It’s 1917, and World War One rages on. Britain depends on merchant shipping for its survival, but German U-boats are causing havoc on the high seas. Indeed, British trading vessels are being sunk at the rate of 23 a week by the Germans. But one day an artist called Norman Wilkinson has a brain wave; he believes he knows how to conceal large ships from the prying periscopes of U-boat commanders.
At the outbreak of World War One in July 1914, many people believed the fighting would end by the Christmas of that year. Of course, though, that was an entirely false hope, and the war turned into a grinding conflict of attrition that stretched on for four long years.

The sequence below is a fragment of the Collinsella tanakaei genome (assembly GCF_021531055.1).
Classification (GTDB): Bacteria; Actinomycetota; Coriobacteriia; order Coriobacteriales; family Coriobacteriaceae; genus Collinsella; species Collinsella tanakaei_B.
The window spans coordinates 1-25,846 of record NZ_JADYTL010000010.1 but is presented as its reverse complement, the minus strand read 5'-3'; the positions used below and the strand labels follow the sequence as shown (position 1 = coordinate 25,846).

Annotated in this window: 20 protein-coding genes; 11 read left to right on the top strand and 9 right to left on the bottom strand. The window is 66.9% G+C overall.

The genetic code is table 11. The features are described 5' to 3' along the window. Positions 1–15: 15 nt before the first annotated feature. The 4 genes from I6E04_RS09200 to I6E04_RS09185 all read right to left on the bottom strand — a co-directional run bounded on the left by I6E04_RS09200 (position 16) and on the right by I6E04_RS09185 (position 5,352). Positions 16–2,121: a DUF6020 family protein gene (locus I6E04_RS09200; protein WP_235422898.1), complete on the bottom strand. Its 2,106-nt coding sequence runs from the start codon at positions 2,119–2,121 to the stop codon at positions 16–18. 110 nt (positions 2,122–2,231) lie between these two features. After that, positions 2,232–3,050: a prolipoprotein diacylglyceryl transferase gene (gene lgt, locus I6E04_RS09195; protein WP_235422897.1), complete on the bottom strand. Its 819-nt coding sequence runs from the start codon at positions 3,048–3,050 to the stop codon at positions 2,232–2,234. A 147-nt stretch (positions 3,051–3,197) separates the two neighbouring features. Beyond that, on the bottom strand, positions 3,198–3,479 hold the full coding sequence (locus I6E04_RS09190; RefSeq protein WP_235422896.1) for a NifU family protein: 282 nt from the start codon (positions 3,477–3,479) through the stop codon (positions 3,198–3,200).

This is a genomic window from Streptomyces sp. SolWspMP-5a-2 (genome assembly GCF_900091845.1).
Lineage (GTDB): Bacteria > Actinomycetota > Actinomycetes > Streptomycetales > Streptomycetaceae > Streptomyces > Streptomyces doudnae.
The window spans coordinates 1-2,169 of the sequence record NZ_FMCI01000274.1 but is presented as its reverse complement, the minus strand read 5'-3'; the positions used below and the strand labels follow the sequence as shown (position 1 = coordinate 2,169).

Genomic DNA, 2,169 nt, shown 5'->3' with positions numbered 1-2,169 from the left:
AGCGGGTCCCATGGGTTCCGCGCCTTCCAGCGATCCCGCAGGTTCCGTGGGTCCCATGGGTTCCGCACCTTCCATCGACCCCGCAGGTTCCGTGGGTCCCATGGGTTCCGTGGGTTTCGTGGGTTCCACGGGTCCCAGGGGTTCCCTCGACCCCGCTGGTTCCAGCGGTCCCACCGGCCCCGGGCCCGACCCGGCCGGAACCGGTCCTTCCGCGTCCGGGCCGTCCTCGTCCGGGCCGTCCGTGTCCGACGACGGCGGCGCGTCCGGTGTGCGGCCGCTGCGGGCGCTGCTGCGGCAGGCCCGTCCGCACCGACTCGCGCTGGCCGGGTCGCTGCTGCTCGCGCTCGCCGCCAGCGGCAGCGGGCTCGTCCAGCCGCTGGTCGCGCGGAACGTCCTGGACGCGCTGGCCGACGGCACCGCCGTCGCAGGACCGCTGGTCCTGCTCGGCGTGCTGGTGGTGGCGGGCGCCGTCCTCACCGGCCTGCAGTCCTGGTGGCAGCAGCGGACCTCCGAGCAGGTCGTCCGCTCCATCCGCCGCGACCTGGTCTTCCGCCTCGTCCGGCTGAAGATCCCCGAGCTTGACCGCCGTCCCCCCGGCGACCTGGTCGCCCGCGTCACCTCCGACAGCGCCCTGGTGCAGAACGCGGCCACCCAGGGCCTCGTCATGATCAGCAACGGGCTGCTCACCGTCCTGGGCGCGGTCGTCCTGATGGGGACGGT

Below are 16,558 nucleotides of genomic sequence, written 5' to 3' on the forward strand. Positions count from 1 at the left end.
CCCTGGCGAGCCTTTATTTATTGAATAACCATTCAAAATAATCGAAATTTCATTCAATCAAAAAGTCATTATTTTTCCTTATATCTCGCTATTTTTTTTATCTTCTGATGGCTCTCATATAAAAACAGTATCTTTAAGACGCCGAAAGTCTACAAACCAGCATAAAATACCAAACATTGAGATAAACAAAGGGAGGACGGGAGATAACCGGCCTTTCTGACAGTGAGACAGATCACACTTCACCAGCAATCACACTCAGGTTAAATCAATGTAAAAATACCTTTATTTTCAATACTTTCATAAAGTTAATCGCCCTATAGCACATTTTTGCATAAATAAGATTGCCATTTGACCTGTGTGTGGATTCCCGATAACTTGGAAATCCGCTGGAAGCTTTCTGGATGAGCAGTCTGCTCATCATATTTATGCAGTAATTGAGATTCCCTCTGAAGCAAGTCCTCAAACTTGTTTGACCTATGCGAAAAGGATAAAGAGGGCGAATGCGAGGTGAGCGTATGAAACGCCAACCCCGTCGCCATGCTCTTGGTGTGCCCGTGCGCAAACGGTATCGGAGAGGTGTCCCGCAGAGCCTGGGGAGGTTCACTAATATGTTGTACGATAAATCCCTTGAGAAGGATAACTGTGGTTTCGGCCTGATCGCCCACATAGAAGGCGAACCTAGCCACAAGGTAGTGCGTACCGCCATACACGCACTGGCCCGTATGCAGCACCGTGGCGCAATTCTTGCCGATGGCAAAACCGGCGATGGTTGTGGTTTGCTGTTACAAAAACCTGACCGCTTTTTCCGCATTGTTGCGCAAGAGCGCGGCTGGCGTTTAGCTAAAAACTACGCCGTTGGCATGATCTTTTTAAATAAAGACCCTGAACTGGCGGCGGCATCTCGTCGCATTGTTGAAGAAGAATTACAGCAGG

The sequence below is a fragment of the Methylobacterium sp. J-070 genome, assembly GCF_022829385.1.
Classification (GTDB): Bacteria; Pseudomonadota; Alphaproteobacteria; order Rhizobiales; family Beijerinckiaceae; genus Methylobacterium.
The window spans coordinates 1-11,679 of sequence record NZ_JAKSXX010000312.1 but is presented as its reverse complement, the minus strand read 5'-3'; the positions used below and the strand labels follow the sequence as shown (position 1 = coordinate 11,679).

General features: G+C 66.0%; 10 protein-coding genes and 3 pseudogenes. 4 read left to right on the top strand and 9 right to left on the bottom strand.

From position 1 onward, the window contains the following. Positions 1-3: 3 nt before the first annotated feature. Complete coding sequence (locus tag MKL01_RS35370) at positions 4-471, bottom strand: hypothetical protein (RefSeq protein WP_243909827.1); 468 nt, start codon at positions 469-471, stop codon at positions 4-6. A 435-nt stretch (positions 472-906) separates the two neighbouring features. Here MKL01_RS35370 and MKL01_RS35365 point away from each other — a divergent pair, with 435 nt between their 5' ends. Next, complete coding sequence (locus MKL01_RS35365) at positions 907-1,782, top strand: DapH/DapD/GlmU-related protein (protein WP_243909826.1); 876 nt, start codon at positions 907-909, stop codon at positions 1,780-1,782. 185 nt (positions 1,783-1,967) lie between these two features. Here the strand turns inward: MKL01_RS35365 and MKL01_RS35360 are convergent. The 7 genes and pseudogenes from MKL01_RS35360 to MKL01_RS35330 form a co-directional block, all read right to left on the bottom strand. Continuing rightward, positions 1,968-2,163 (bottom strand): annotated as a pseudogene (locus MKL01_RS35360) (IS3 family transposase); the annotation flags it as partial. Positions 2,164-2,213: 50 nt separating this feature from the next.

From the outset of the war, a key concern for the British was the security of their maritime supply routes. You see, the country depended on its merchant fleet to bring in both food and essential war supplies from the U.S. and other countries.